The plaintiffs, healthcare providers, argued that Section 211-a impermissibly conditions receipt of state funds on an employer's neutrality regarding union rep resentation. See 471 F.3d at 91-92. They explained that Section 211-a prohibits employer speech using state funds even after the State has paid for and received the goods or services for which it bargained, thus prevent ing them "from using their own money to communicate with their employees regarding whether it is desirable to unionize." Id. at 92.

The Second Circuit found both Machinists and Garmon preemption principles applicable to Section 211-a. Its analysis diverged from that of the Ninth Cir cuit in several important respects.

A. The Second Circuit applied Machinists preemp tion because it found that employer speech during union organizing campaigns is an area in which Congress gen erally intended to allow "'the free play of economic forces.'" 471 F.3d at 107 (citation omitted). The court explained that "the protection afforded by section 8(c) is to leave employer speech largely unregulated." Ibid. The Ninth Circuit, by contrast, held that the Board's ability to regulate coercive or prejudicial employer speech precludes Machinists preemption. See Pet. App. 19a-20a & n.11.

B. The Second Circuit also held that Section 8(c) "protect[s] employer speech in the unionization cam paign context and can provide a basis for Garmon preemption." 471 F.3d at 97, 100. In concluding that Garmon applied, the court expressly rejected the view, accepted by the Ninth Circuit, that Section 8(c) does not affirmatively protect speech but "merely states that such speech will not be sanctionable as an unfair labor practice." Id. at 99; cf. Pet. App. 23a-24a.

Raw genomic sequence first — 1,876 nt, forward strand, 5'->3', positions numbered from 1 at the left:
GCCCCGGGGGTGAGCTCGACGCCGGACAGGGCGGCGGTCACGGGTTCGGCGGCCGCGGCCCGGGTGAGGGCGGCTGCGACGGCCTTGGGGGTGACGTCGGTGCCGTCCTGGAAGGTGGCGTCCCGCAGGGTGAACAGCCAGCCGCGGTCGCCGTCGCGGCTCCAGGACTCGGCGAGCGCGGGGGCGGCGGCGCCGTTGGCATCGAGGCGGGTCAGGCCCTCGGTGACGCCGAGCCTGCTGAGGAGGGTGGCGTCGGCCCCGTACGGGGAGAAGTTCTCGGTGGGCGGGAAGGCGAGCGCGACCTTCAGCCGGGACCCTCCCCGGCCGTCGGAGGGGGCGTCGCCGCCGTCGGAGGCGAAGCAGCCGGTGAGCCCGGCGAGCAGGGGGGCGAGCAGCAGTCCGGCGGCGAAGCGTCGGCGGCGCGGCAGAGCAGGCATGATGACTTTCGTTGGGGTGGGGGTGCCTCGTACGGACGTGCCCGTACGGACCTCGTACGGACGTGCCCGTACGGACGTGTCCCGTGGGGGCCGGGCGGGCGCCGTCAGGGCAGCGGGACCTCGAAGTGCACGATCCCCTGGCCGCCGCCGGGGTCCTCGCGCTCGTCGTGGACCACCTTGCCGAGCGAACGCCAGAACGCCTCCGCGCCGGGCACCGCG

C. In evaluating whether Section 211-a is saved from preemption as an exercise of the State's proprietary authority, the Second Circuit again took a different ap proach from that of the Ninth Circuit. The Second Cir cuit explained that "a government can 'make a value judgment favoring' [certain] conduct" and "implement that judgment by allocating public funds in a [certain] way," but it "cannot leverage its money to affect" an em ployer's activity "beyond [its] dealings with the State." 471 F.3d at 101-102 (citations omitted). The court thus determined that whether Section 211-a is preempted depends upon the "State's and the employers' respective rights in the funds at issue," which "are determined by the nature of the transaction by which the money changed hands." Id. at 101-102 n.7. In the Second Cir cuit's view, a State may place "restriction[s] on what use may be made of State grants," but it may not restrict the "use of proceeds earned from state contracts and statu tory reimbursement obligations in which the contrac tor's labor costs cannot affect the amount of expense to the State." Id. at 105.